• The present transfer device provides a desirable tool for transferring sample from such a container 44 and depositing it in an analysis chamber 46 as described above. The present transfer device 10 also provides a means for the transfer of a precise amount of sample with minimal potential of contamination of that sample, or contamination of the transfer device 10 after the transfer procedure. The present invention is not limited to use with any particular container 44. The following is an example of the present transfer device 10 used in concert with a container such as a Vacutainer® to illustrate the utility of the present invention.
  • The sample container 44 has a stopper 28 or other closure, sealing across an orifice. In the case of the Vacutainer®, the seal is an elastomeric stopper 28 that seals the orifice of a tubular container. The transfer device 10 is positioned in an empty volume position. If the container is not filled with sample, the container is oriented to place sample in contact with the stopper 28, an operation which is not readily accomplished with prior art sampling systems. The tip 18 of the transfer device 10 is inserted through the stopper 28, thereby disposing at least the sample end 34 of the lance 14 in contact with the fluid sample, and likely a portion of the outer casing tip 18. The position of the sample end 34 extending out from the tip 18 facilitates the insertion. The protrusion of the sample end 34 and the seal between the seal segment 38 and the bore 26 prevent any migration of the fluid sample into the bore 26. It should be realized that the act of piercing may be a function of the outer sheath, the inner lance, or the combination of the two. Because of the small outer diameter of the assembly, it is preferable, to maximize the strength of the device by having the lance fully engaged with the sample end 34 at least flush with or extending slightly out from the aperture 38 of the outer casing 12 so that the elements mutually support each other. This also prevents distortion of the outer tip 18 due to the force of piercing the stopper 28.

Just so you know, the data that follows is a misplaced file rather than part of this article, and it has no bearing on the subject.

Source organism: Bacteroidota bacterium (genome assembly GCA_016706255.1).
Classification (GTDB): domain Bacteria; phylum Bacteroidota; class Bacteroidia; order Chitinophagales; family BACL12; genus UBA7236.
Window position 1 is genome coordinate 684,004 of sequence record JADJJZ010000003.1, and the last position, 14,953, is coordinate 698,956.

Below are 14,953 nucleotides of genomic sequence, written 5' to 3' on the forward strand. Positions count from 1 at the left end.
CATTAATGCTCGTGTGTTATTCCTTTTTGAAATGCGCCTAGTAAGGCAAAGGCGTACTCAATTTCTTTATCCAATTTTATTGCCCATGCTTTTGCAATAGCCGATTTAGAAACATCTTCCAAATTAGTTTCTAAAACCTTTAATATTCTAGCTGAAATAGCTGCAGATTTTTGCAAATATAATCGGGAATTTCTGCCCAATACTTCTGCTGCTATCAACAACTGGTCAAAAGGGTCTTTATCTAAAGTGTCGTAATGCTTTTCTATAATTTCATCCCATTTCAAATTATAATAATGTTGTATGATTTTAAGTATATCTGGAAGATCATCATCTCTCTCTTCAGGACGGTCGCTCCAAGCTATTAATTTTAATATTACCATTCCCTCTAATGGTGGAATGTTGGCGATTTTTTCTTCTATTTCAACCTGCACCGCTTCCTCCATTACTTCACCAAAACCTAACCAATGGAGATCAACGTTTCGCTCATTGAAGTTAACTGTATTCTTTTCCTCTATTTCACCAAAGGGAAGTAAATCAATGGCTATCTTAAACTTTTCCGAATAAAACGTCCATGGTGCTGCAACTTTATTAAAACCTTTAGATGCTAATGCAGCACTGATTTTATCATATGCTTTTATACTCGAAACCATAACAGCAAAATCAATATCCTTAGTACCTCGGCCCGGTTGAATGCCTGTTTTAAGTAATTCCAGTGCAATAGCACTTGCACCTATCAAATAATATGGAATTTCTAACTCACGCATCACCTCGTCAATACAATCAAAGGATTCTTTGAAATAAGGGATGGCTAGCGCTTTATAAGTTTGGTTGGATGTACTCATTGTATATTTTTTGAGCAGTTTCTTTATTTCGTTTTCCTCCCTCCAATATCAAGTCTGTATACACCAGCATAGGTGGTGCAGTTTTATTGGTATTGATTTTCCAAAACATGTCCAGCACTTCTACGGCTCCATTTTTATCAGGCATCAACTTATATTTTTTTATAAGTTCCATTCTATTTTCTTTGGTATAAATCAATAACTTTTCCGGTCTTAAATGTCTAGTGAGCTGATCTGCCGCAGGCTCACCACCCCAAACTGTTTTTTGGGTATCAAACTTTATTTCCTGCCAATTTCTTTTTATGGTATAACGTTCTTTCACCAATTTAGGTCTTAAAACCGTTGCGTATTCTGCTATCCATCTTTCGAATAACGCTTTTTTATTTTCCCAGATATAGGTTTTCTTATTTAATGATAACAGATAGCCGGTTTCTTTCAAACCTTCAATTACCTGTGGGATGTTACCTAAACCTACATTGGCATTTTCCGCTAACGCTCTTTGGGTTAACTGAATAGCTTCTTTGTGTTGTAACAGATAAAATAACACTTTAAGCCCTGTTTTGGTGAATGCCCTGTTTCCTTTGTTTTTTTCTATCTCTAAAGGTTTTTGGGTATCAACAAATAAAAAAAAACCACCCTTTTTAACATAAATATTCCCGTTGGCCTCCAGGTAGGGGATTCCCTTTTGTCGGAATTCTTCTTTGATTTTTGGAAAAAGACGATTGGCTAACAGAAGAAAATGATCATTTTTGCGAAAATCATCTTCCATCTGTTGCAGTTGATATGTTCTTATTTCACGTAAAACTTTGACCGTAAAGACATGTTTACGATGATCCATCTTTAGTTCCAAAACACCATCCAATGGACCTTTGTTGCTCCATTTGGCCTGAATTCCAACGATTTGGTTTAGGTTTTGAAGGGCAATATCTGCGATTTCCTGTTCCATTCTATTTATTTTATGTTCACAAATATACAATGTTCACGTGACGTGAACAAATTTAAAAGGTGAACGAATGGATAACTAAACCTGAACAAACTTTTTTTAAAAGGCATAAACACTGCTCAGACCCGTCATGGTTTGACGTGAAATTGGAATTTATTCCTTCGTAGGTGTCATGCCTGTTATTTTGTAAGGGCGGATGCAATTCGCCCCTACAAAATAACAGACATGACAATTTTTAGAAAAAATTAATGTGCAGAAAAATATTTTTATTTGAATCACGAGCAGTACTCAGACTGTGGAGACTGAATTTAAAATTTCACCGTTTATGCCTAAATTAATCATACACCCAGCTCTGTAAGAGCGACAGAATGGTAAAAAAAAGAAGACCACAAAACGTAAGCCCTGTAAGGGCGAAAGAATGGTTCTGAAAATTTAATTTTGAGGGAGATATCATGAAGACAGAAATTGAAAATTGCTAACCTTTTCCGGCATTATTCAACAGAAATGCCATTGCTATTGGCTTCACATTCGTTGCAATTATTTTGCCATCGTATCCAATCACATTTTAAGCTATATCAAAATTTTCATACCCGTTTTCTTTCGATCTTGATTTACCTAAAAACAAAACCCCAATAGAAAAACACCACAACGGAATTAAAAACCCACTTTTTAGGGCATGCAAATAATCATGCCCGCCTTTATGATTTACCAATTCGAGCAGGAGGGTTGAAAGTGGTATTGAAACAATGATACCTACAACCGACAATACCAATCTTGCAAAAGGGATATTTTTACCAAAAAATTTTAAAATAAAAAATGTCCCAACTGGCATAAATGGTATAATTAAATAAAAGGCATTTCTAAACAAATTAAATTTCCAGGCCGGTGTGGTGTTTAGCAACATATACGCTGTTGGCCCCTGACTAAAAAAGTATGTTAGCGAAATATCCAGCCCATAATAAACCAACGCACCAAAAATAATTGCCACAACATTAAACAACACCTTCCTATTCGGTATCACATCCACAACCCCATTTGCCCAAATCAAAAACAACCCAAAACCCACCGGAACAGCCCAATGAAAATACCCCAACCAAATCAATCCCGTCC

• The lance 14 is subsequently withdrawn a distance into the bore 26 thereby placing the transfer device 10 in a sample volume position. In this position, a particular volume of sample is drawn into the bore 26, which volume is known or determinable. The transfer device 10 is withdrawn from the container. As the tip 18 is withdrawn, the elastomeric stopper 28 wipes any residual sample from the exterior surface 24 of the tip 18. The sample is maintained within the bore 26 by capillary forces.